Hong Kong Economy At Risk Of Recession As GDP Falls In The First Quarter

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Hong Kong's economy contracted in the first quarter of 2016, and weak PMI survey data point to a heightened risk of a further decline in the second quarter, which would mean the economy has slipped back into a technical recession.

Official data showed gross domestic product fell 0.4% in the first three months of the year, having slowed to just 0.2% in the final quarter of last year. The decline was the first since the second quarter of 2014.

In year-on-year terms, the economy was just 0.8% larger than a year ago, matching the post-recession low seen in the first quarter of 2012.

The downturn was much worse than economists had expected (the consensus was for 0.1% quarterly growth), but the official data have in fact followed the business survey numbers downwards in recent months. Worryingly, the Nikkei PMI also points to ongoing contraction at the start of the second quarter.

The PMI fell to 45.3 in April, down to an eight-month low and below the first quarter average of 46.0, thereby pointing to an increased rate of decline at the start of the second quarter.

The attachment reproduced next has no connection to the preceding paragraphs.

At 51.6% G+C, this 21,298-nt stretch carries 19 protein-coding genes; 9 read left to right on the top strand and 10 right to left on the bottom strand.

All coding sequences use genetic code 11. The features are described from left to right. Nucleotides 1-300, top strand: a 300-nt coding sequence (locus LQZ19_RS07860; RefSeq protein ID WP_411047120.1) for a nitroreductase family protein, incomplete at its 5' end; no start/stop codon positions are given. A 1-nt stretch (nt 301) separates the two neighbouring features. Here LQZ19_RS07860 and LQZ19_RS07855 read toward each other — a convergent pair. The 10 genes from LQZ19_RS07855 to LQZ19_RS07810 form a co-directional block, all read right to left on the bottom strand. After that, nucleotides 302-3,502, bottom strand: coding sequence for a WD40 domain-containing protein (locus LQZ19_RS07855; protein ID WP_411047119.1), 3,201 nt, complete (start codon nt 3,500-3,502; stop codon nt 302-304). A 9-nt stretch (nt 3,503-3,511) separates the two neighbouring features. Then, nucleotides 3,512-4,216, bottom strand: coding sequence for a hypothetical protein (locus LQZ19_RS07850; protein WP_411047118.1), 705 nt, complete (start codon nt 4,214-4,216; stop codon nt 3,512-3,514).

With a recession commonly defined as two consecutive quarterly declines in GDP, the weakness of the PMI is flashing a clear warning light of the Hong Kong economy falling back into recession.

Hong Kong PMI and economic growth

Pain from mainland China

Private consumption has now already fallen for the second quarter running, a 0.4% decline in the first quarter following a 0.1% drop at the end of last year. However, it's the downturn in exports of goods that is causing the real harm, plunging 3.9% in the opening quarter.

The PMI data have been highlighting how weak demand from mainland China, in particular, has been hurting Hong Kong's exporters for some time. Exports to the mainland have been dropping at a rate not seen since the height of the financial crisis over the past year, continuing to decline at a worrying pace in April, albeit to a lesser extent than seen in some prior months.

The headline PMI has in fact now been below the 50 'no change' level for some 14 months, with new orders from mainland China having fallen for 21 straight months.